Thursday, 24 July 2014
Last updated 14 hours ago
Aug 3 2011 | 10:50am ET
More and more pensions are investing more and more money in hedge funds, but they could be doing a much, much better job, according to a new study.
While the average U.S. pension fund's hedge fund investments easily bested the broader markets, they badly trail overall hedge fund returns, according to a Financial Times analysis of a report by three finance professors. U.S. pensions' hedge fund investments managed a 1.9% annualized return from 2000 through 2008, a period in which the average hedge fund rose about 5% per year.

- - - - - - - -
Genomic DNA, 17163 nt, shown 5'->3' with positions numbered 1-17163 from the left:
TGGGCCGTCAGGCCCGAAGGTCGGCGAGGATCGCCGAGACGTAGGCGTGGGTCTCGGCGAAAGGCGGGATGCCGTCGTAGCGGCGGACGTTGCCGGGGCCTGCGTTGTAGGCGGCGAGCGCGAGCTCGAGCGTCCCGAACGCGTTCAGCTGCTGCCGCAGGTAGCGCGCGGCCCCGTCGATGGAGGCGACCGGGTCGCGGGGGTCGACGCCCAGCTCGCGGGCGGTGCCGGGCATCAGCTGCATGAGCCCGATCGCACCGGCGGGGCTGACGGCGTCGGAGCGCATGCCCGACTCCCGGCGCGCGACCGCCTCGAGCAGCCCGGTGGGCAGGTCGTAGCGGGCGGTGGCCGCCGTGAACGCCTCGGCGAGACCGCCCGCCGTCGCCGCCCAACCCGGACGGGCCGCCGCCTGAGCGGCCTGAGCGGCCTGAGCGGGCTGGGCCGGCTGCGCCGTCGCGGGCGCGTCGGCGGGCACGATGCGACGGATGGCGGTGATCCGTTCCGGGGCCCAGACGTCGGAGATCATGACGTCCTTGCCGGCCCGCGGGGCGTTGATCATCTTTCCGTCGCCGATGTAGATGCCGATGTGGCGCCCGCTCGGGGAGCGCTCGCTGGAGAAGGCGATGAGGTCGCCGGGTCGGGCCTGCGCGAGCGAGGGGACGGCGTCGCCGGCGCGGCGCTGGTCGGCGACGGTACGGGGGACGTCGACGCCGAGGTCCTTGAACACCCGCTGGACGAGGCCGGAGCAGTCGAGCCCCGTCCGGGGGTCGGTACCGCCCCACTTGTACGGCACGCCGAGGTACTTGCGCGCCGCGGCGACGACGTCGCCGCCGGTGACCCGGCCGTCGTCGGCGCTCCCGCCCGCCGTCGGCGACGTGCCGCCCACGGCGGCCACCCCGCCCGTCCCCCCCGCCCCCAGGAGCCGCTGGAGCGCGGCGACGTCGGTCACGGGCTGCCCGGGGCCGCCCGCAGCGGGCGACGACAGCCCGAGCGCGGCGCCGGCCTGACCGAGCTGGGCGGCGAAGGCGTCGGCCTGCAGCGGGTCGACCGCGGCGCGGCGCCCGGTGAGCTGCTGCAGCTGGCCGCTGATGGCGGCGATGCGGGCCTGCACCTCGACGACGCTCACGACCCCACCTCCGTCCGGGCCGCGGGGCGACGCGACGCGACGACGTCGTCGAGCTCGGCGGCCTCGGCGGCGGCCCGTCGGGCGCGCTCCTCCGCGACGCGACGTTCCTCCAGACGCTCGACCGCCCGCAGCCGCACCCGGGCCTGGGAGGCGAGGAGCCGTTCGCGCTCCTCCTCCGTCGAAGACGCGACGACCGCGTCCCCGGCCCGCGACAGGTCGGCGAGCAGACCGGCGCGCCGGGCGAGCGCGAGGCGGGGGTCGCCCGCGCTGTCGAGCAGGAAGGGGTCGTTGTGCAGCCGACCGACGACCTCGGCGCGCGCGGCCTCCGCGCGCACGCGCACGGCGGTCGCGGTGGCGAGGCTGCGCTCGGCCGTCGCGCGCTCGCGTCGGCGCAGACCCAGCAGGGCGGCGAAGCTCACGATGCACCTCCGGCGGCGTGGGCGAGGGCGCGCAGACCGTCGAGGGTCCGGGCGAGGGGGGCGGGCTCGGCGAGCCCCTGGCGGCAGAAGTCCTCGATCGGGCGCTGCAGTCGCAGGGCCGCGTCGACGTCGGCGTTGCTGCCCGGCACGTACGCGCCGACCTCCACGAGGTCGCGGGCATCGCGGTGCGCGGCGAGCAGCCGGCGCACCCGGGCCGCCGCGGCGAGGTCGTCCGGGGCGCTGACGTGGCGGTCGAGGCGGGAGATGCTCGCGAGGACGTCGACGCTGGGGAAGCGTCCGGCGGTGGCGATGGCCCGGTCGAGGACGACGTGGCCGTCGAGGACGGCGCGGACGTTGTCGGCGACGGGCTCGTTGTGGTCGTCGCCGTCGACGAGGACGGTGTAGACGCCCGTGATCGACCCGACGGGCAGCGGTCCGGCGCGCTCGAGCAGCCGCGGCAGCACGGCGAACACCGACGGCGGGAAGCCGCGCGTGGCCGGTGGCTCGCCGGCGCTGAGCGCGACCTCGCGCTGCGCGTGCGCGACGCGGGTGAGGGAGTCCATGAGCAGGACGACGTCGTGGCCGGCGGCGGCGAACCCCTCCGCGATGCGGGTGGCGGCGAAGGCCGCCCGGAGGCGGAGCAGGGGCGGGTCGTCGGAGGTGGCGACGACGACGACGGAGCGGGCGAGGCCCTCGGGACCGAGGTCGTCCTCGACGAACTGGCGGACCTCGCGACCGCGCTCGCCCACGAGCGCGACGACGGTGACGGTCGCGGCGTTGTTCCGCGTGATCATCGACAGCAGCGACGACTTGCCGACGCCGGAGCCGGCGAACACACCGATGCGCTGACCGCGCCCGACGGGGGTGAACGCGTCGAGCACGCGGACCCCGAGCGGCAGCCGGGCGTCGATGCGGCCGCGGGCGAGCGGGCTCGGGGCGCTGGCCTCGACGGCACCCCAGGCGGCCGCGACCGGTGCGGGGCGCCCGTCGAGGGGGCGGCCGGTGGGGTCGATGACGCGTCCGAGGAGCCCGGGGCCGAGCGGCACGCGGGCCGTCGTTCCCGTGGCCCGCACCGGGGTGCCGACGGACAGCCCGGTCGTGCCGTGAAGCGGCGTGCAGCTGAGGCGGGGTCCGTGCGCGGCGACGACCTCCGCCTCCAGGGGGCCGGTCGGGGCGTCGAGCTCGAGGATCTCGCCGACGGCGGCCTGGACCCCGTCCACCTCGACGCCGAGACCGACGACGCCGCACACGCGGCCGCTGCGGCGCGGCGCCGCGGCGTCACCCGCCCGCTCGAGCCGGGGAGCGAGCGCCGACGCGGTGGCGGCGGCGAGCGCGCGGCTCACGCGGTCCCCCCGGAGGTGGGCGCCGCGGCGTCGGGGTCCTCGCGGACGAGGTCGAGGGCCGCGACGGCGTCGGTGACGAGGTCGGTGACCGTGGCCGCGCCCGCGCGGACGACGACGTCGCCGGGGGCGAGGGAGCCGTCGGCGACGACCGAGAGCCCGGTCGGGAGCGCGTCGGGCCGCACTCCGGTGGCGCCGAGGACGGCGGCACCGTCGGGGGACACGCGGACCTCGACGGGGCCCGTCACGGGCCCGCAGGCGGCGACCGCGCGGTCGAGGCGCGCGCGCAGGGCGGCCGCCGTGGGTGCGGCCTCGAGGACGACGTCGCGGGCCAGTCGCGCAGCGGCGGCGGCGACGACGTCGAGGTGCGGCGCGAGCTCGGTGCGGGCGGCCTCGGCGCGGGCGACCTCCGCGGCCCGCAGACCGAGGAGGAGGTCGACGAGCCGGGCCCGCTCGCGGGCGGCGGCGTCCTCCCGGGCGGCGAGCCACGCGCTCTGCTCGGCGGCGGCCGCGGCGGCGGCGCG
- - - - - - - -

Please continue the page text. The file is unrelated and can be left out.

Canadian pensions did even worse, with their hedge funds returning only 0.6% per year. That figure is especially galling for Canada, whose stock market managed a 2.9% annualized return over the period.
The poor returns come as an increasing number of pensions crowd the hedge fund space. In the year that the study began, 2000, only 2% of North American pensions invested in hedge funds. By 2008, more than 20% did so.
Jul 8 2014 | 10:48am ET
The surge in derivatives regulation is among the most complex challenges facing the financial services industry today. Northern Trust’s Joshua Satten recently spoke with FINalternatives to share insights into the challenges presented by new regulation and explore how the industry is responding. Read more…